• Conan the Adventurer. Another hefty, solid looking magical sword that sounds like it has got a screw loose.
Community Feedback Replies: 12
  • June 26, 2013
    • Chrono Trigger: Crono's sword makes a distinct clinking sound in several of the cutscenes of the Playstation version. See this link for a good example.
  • June 26, 2013
    Note that this trope has some basis in reality. Crossguards and basket guards on many European swords, especially used ones, aren't affixed exactly firmly and can produce click-clack sounds.
  • June 26, 2013
    Namespaced and italicized the example work titles and added media headings.

    Note that as written Samurai Jack is a Zero Context Example and needs to be fleshed out.
  • June 27, 2013
    This is Audible Sharpness. Audible Sharpness is that noisy metal sound effect. Not air whooshing as you swing.
  • June 27, 2013
    This is not "Zzing!", this is "Clik clak", as far as I understand.
  • June 27, 2013
    swords go 'clik clak'? when they're not hitting anything?
  • June 27, 2013
    ^ Watch that Chrono Trigger link in MattStriker's post. That should give you a pretty good idea. The first time the sound occurs is at 0:03.
  • June 27, 2013
    A quick look at Audible Sharpness found a couple of examples that describe a "clack" instead of a "shing":
    • While it's true that drawing a katana from a sheath does make a noise, in Rurouni Kenshin the mere act of notching the sword (pushing the hilt forward slightly to loosen it in its scabbard) makes an audible click. Similarly Saito's sword makes a loud click whenever he turns it for his trademark stance.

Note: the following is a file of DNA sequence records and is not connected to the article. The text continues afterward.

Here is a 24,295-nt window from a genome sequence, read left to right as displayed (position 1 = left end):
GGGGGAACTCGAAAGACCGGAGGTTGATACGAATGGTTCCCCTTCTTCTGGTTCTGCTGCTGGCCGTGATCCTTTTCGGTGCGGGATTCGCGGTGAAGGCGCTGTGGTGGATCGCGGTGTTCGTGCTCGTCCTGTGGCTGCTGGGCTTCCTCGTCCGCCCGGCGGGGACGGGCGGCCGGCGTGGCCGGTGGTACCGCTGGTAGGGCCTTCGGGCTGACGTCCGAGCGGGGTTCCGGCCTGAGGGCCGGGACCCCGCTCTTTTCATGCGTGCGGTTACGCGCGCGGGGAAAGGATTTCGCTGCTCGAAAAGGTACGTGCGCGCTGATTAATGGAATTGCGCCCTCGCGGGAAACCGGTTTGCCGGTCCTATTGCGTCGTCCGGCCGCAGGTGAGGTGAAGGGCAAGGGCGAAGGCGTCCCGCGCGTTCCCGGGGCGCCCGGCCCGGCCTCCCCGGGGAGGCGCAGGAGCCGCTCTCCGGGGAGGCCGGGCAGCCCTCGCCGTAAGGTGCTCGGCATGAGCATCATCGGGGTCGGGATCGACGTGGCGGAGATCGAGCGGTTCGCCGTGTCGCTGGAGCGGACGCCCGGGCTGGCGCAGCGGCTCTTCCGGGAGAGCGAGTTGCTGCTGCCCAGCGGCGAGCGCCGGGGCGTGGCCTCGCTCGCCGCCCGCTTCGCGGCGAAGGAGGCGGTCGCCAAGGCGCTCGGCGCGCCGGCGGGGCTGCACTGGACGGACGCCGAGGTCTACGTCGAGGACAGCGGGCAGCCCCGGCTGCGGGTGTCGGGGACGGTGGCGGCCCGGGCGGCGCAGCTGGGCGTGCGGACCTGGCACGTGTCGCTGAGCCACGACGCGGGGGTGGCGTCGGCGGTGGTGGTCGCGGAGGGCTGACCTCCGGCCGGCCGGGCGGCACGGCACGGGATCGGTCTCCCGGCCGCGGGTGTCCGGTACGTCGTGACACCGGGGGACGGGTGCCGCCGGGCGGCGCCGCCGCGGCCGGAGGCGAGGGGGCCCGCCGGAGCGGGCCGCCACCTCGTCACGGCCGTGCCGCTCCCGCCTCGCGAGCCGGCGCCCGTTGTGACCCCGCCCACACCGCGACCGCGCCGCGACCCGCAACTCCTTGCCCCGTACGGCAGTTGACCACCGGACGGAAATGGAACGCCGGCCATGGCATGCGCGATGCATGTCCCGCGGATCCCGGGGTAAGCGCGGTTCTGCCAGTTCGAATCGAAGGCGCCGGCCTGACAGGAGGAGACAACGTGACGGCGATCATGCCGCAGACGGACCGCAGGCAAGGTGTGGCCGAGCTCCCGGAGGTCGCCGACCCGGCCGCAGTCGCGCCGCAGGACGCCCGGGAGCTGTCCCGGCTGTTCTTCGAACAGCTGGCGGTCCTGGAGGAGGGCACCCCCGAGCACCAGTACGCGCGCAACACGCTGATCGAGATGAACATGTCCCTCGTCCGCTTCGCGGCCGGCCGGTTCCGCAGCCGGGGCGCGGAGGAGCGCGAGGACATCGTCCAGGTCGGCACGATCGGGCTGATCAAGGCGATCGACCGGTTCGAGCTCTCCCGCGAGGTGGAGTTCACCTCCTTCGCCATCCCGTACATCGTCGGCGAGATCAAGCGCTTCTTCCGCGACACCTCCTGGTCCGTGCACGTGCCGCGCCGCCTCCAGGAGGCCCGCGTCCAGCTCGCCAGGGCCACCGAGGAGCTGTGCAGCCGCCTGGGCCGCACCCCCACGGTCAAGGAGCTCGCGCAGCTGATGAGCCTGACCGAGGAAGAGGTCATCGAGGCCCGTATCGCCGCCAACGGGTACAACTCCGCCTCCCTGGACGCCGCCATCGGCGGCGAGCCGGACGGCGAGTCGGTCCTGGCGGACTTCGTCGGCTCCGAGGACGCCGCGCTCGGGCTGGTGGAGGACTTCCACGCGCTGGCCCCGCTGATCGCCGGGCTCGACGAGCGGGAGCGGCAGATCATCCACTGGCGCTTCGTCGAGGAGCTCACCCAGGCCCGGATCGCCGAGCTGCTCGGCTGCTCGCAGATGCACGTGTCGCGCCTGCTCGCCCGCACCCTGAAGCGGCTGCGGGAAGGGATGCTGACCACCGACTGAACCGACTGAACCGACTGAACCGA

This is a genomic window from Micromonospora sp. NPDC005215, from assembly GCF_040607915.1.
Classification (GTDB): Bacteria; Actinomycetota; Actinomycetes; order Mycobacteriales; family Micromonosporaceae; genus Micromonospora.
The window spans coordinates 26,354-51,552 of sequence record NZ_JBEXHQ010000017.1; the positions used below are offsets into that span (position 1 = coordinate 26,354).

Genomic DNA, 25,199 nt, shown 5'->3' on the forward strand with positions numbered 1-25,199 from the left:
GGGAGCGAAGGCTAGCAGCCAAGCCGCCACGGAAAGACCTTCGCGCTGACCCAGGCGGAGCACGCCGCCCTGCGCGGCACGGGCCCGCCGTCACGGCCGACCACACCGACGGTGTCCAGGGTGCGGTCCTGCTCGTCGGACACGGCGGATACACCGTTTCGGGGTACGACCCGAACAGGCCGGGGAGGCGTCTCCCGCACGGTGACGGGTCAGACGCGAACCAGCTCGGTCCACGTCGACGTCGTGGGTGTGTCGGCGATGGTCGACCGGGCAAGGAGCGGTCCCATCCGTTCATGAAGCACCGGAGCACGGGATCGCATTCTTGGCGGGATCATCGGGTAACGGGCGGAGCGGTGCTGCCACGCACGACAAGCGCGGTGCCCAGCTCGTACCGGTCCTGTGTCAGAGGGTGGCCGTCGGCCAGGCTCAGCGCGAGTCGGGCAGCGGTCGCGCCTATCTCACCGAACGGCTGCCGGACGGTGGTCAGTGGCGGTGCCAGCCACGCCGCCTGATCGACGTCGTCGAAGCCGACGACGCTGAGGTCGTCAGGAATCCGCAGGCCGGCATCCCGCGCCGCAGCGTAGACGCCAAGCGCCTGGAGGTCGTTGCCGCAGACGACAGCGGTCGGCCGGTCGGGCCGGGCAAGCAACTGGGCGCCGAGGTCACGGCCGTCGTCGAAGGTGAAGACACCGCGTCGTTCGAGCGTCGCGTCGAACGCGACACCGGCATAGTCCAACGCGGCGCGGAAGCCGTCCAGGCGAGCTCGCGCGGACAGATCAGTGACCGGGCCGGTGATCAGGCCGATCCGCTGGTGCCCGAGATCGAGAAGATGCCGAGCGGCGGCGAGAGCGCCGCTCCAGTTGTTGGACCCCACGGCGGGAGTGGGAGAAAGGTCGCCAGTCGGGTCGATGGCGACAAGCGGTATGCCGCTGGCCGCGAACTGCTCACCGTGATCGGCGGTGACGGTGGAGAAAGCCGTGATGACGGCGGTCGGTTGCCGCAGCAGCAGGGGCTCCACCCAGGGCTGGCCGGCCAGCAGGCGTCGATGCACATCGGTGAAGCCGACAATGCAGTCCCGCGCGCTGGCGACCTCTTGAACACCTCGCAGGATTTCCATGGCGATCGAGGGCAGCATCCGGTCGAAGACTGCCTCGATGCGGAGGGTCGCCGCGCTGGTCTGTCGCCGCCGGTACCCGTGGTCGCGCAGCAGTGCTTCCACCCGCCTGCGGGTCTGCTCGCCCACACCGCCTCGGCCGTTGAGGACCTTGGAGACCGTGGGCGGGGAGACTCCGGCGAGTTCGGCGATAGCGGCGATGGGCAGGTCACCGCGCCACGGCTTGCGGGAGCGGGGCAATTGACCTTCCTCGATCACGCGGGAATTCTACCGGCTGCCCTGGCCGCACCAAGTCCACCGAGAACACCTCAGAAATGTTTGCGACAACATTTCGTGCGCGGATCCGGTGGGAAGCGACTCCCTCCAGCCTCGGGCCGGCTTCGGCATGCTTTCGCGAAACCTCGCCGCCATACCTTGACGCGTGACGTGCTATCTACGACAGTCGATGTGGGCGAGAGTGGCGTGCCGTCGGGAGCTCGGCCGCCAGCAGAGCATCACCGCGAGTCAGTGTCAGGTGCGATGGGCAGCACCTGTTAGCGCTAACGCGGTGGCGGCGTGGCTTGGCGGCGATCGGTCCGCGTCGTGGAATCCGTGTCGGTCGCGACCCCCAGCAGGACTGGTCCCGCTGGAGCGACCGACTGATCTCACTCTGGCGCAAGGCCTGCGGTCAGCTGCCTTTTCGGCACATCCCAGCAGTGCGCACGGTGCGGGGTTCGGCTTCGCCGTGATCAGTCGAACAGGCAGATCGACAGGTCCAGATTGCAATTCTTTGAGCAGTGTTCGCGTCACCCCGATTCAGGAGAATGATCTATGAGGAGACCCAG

• Shiki's knives in Kara No Kyoukai have a tendency to clack when moved, despite the fact that they don't seem to have any moving parts (they're knives, after all).

    That said, I share doubts about whether there's a meaningful distinction between this and Audible Sharpness to be worth a separate trope. They're both "bladed weapons make sounds when readied, when realistically they shouldn't." I do think Audible Sharpness could be expanded to encompass both versions, though.
  • June 29, 2013
    They may be similar but I think they are used for different things. Audible Sharpness is used to show/remind us that the swords are sharp (and it sounds cool). They also don't need to be moving at all to make this sound. Audible Sharpness also covers anything that's sharp, like claws.

    Noisy Swords is that clickety clack swords(and some other weapons) make whenever they are moved.
  • July 5, 2013
    • Have added some details for Samurai Jack.
    • Have also added the Truth In Television trope, thank you for the inspiration.
    • m8e and Matt Striker/Paradisesnake have the right idea of what I was intending for this trope - it's more about the sound made by the weapon itself, rather than what it's doing or touching.
  • July 5, 2013
    oh okay, i know the sound
  • Live Action TV
    • Wayne Brady and Ryan Stiles play with this in the popular "Zorro" sketch on Whose Line Is It Anyway, where the two engage in a musical sword fight, striking each other's swords in a rhythmic pattern, allowing the "ching" to provide an interlude, much to Colin's directoral annoyance.